The technology could have some, ah, implications.
On Tuesday, the Wall Street Journal published an article about how bosses might take advantage of big data in order to anticipate employee health needs. The article focused on the ways in which firms like Castlight Healthcare Inc. collect data about what prescriptions employees use, how they shop, and even, sometimes, how they vote, in order to determine who is at risk for certain illnesses in order to offer them personalized messaging. (For instance, someone at risk for diabetes might receive an email suggesting they start a fitness regimen.)
The data analysis is, at best, a dystopian, unsettling violation of privacy with the ultimate goal of cutting healthcare costs. At worst, it could be used to identify employees in the process of making life changes—life changes that legally do not have to be disclosed, like whether or not you are trying to get pregnant.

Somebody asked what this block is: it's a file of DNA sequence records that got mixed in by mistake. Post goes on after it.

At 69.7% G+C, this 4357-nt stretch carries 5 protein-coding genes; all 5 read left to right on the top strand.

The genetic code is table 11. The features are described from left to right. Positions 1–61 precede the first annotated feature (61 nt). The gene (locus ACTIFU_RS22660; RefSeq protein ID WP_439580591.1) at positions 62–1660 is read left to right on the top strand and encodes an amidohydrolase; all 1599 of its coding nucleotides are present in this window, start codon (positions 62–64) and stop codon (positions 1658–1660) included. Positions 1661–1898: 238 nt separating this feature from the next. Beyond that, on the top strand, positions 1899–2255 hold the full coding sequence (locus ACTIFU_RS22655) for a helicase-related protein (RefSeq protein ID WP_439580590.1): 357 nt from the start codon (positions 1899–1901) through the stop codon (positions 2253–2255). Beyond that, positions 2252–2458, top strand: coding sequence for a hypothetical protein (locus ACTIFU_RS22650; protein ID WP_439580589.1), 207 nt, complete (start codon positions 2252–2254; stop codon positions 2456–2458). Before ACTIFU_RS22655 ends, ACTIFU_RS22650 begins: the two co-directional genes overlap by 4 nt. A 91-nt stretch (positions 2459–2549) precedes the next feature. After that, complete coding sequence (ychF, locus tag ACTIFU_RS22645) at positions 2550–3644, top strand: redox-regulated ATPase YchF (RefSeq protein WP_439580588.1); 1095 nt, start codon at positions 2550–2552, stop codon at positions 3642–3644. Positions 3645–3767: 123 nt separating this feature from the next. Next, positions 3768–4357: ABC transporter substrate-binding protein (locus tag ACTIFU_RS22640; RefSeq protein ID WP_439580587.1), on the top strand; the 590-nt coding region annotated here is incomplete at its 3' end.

From the WSJ:
To determine which employees might soon get pregnant, Castlight recently launched a new product that scans insurance claims to find women who have stopped filling birth-control prescriptions, as well as women who have made fertility-related searches on Castlight’s health app.
That data is matched with the woman’s age, and if applicable, the ages of her children to compute the likelihood of an impending pregnancy, says Jonathan Rende, Castlight’s chief research and development officer. She would then start receiving emails or in-app messages with tips for choosing an obstetrician or other prenatal care. If the algorithm guessed wrong, she could opt out of receiving similar messages.
The software could help employees make better informed decisions about their healthcare, but the potential for corporate misuse is definitely there.
Federal health information privacy laws prevent most employers from being able to see their employees’ health information (self-insured employers have more flexibility, according to the WSJ).
Still, should employers obtain the information for any number of reasons, it could be used to discriminate against employees whose healthcare could prove costly, which is fairly terrifying.
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